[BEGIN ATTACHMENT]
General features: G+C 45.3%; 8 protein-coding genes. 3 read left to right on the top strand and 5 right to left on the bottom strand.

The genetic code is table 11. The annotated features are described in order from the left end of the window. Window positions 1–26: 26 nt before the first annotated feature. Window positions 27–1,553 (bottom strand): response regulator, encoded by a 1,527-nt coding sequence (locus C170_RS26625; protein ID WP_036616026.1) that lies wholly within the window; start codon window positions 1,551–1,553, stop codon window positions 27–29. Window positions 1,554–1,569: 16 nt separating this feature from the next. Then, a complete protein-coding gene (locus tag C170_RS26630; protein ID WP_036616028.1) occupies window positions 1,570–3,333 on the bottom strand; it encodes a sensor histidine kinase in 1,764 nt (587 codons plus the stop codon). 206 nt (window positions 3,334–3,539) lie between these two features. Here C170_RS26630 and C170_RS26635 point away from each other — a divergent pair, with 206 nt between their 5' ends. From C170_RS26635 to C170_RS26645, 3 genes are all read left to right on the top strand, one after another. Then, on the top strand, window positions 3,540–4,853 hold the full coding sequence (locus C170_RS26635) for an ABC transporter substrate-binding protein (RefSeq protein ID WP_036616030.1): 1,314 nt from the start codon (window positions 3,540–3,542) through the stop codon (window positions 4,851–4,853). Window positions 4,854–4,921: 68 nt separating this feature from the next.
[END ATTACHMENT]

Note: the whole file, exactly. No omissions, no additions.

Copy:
General features: G+C 45.3%; 8 protein-coding genes. 3 read left to right on the top strand and 5 right to left on the bottom strand.

The genetic code is table 11. The annotated features are described in order from the left end of the window. Window positions 1–26: 26 nt before the first annotated feature. Window positions 27–1,553 (bottom strand): response regulator, encoded by a 1,527-nt coding sequence (locus C170_RS26625; protein ID WP_036616026.1) that lies wholly within the window; start codon window positions 1,551–1,553, stop codon window positions 27–29. Window positions 1,554–1,569: 16 nt separating this feature from the next. Then, a complete protein-coding gene (locus tag C170_RS26630; protein ID WP_036616028.1) occupies window positions 1,570–3,333 on the bottom strand; it encodes a sensor histidine kinase in 1,764 nt (587 codons plus the stop codon). 206 nt (window positions 3,334–3,539) lie between these two features. Here C170_RS26630 and C170_RS26635 point away from each other — a divergent pair, with 206 nt between their 5' ends. From C170_RS26635 to C170_RS26645, 3 genes are all read left to right on the top strand, one after another. Then, on the top strand, window positions 3,540–4,853 hold the full coding sequence (locus C170_RS26635) for an ABC transporter substrate-binding protein (RefSeq protein ID WP_036616030.1): 1,314 nt from the start codon (window positions 3,540–3,542) through the stop codon (window positions 4,851–4,853). Window positions 4,854–4,921: 68 nt separating this feature from the next.